In a case released late last week, the 8th Circuit held that relief from removal under former INA § 212(c) continues to exist for individuals who were convicted after a jury trial. INS v. St. Cyr, 533 U.S. 289, 314-26 (2001), clearly stands for the proposition that individuals who pled guilty while § 212(c) was still in effect may still seek relief under § 212(c). Lovan v. Holder, No. 08-2177, slip op. at 3.
The 8th Circuit then considered the trickier issue of whether St. Cyr’s holding applies to individuals, like Lovan, who were convicted by a jury. After noting that there exists a circuit split on this issue, the 8th Circuit elected to follow the 3rd Circuit’s decision in Atkinson v. Attorney General, 479 F.3d 222, 230-31 (3d Cir. 2007). In Atkinson, the 3rd Circuit concluded that a non-citizen does not have to show “actual reliance” to seek § 212(c) relief. 479 F.3d at 230. In this way, the 3rd Circuit—and now the 8th Circuit—disagrees with the 5th Circuit’s position that a non-citizen who was convicted after a trial must show actual reliance on the possibility of § 212(c) relief to be eligible for that relief now. See Carranza-De Salinas v. Gonzales, 477 F.3d 200, 206-09 (5th Cir. 2007); see also Wilson v. Gonzalez, 471 F.3d 111, 122 (2nd Cir. 2006).
This case is great news for immigration attorneys. In the continuing saga of § 212(c) relief, the 8th Circuit has now aligned itself with the previously lonely 3rd Circuit as the most immigrant-friendly position: § 212(c) relief is available without a showing of actual reliance. See Atkinson, 479 F.3d at 230-31. According to the 8th Circuit’s summary, the 2nd and 5th Circuit currently hold that § 212(c) relief exists for individuals convicted after a trial but only if they show actual reliance on the possibility of relief. See, e.g., Restrepo v. McElroy, 369 F.3d 627, 631-40 (2nd Cir. 2004); Carranza-Salinas, 477 F.3d at 206-09. Meanwhile, the 1st, 7th, and 9th Circuits hold that § 212(c) relief is not available to individuals who were convicted after a trial. See, e.g., Dias v. INS, 311 F.3d 456, 458 (1st Cir. 2002); Montenegro v. Ashcroft, 355 F.3d 1035, 1037 (7th Cir. 2004); Armendariz-Montoya v. Sonchik, 291 F.3d 1116, 1121-22 (9th Cir. 2002).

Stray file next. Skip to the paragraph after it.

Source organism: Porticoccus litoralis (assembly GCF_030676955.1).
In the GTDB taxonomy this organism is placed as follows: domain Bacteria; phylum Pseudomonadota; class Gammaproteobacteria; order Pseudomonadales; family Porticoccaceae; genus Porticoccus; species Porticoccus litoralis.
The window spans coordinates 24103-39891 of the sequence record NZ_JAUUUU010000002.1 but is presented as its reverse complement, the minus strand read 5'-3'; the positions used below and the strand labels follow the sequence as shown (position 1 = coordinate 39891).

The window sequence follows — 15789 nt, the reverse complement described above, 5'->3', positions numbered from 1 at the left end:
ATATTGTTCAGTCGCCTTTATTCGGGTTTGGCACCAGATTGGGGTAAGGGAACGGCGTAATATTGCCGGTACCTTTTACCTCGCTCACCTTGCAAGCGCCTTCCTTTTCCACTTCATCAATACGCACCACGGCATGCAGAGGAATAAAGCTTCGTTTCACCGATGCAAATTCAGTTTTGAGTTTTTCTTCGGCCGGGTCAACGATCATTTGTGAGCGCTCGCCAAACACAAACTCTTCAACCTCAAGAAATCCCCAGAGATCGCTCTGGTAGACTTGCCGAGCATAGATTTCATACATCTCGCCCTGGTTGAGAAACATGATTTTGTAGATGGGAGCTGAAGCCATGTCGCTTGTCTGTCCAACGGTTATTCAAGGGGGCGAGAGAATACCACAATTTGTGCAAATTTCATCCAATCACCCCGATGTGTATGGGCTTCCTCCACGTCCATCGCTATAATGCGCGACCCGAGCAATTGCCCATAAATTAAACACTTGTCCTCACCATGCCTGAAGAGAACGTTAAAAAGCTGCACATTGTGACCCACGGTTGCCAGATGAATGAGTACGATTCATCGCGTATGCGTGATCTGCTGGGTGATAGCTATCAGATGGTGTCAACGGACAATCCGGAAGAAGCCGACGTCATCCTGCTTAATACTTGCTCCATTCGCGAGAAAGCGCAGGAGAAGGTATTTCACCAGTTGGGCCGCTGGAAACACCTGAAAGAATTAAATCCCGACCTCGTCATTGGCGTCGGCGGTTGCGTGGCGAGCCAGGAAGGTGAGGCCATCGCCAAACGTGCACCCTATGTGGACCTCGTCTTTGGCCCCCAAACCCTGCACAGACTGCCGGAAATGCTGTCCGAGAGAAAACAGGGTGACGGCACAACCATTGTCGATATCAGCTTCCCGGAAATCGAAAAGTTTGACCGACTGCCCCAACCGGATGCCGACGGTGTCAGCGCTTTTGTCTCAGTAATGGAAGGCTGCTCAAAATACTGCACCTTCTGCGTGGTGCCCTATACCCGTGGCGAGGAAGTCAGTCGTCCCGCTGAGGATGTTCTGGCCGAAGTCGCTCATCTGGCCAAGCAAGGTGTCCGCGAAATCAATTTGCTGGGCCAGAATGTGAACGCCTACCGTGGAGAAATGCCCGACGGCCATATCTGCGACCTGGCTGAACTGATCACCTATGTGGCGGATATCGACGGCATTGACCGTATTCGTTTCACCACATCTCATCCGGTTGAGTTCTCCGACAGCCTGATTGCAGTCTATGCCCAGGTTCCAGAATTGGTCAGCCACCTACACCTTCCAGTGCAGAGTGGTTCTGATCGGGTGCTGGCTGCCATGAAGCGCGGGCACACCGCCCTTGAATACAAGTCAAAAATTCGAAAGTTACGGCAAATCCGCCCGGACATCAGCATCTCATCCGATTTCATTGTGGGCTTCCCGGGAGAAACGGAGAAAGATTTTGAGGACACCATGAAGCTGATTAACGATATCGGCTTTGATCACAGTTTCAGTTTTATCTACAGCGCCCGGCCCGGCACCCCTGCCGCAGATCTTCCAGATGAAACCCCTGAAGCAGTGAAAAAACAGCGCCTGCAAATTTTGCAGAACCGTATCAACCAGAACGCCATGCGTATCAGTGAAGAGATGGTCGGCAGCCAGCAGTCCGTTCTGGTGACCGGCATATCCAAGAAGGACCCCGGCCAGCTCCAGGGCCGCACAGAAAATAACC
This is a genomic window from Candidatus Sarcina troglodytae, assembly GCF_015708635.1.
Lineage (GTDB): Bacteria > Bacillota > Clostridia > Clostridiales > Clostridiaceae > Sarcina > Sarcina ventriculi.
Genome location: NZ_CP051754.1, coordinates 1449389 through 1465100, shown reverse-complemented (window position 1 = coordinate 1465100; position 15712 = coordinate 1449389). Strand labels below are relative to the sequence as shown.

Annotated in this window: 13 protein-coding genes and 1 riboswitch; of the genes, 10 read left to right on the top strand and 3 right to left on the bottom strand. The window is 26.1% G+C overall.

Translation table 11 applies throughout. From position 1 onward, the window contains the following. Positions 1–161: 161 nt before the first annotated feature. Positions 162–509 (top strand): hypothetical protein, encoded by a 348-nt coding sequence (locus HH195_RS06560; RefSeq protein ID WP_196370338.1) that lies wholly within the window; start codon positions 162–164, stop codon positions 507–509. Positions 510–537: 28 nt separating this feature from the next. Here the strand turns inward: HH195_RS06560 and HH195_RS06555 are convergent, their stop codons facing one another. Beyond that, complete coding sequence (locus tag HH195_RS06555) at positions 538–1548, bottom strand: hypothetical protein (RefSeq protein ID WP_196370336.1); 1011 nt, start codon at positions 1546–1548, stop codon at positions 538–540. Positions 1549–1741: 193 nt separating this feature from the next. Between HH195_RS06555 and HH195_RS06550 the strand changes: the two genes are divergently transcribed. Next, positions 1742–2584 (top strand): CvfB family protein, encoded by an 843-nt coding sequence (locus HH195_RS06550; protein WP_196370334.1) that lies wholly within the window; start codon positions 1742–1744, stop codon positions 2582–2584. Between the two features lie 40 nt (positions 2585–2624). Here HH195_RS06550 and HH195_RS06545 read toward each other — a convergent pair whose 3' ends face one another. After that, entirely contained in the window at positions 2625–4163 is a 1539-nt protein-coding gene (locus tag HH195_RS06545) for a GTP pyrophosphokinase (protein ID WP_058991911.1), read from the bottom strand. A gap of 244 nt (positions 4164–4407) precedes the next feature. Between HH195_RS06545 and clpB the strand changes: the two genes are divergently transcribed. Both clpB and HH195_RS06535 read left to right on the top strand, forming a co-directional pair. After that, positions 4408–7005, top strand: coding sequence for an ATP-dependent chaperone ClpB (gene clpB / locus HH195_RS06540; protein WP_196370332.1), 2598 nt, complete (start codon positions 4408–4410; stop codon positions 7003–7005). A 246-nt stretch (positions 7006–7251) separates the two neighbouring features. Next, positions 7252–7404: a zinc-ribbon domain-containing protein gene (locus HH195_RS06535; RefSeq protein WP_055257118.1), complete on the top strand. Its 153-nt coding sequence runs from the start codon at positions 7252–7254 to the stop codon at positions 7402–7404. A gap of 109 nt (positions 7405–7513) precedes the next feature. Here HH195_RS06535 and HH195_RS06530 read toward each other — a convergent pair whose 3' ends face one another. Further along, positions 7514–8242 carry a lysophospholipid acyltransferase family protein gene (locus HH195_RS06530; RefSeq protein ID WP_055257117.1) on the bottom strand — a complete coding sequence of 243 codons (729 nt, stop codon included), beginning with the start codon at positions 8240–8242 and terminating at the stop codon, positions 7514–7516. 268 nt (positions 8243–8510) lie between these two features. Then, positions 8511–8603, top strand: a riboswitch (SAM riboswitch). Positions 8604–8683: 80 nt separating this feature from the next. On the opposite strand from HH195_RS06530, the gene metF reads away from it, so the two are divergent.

The 8th Circuit also did a wonderful job of discussing the evolution of § 212(c), especially the comparable grounds requirement. This is one of the most comprehensible explanations of the comparable grounds requirement that I have read. Lovan v. Holder, No. 08-2177, slip op. at 5-8.